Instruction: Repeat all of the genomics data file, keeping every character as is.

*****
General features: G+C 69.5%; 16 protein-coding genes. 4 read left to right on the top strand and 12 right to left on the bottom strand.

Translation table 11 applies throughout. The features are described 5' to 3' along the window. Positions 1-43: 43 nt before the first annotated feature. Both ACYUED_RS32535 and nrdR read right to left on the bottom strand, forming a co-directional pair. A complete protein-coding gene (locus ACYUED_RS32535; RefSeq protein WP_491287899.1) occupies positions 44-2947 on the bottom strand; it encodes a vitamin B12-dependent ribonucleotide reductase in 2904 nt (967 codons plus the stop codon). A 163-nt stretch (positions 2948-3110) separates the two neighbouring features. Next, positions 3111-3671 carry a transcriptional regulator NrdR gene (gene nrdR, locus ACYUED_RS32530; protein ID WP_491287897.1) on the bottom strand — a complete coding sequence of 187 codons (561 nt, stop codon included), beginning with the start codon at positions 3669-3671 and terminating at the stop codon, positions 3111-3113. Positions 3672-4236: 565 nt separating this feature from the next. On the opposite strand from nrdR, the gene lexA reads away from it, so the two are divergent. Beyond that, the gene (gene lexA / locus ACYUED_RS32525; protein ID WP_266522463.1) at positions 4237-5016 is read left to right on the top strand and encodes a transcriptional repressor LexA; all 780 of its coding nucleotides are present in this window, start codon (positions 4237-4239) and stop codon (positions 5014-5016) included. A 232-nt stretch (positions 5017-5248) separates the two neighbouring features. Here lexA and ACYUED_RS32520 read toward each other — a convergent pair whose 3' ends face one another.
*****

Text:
General features: G+C 69.5%; 16 protein-coding genes. 4 read left to right on the top strand and 12 right to left on the bottom strand.

Translation table 11 applies throughout. The features are described 5' to 3' along the window. Positions 1-43: 43 nt before the first annotated feature. Both ACYUED_RS32535 and nrdR read right to left on the bottom strand, forming a co-directional pair. A complete protein-coding gene (locus ACYUED_RS32535; RefSeq protein WP_491287899.1) occupies positions 44-2947 on the bottom strand; it encodes a vitamin B12-dependent ribonucleotide reductase in 2904 nt (967 codons plus the stop codon). A 163-nt stretch (positions 2948-3110) separates the two neighbouring features. Next, positions 3111-3671 carry a transcriptional regulator NrdR gene (gene nrdR, locus ACYUED_RS32530; protein ID WP_491287897.1) on the bottom strand — a complete coding sequence of 187 codons (561 nt, stop codon included), beginning with the start codon at positions 3669-3671 and terminating at the stop codon, positions 3111-3113. Positions 3672-4236: 565 nt separating this feature from the next. On the opposite strand from nrdR, the gene lexA reads away from it, so the two are divergent. Beyond that, the gene (gene lexA / locus ACYUED_RS32525; protein ID WP_266522463.1) at positions 4237-5016 is read left to right on the top strand and encodes a transcriptional repressor LexA; all 780 of its coding nucleotides are present in this window, start codon (positions 4237-4239) and stop codon (positions 5014-5016) included. A 232-nt stretch (positions 5017-5248) separates the two neighbouring features. Here lexA and ACYUED_RS32520 read toward each other — a convergent pair whose 3' ends face one another.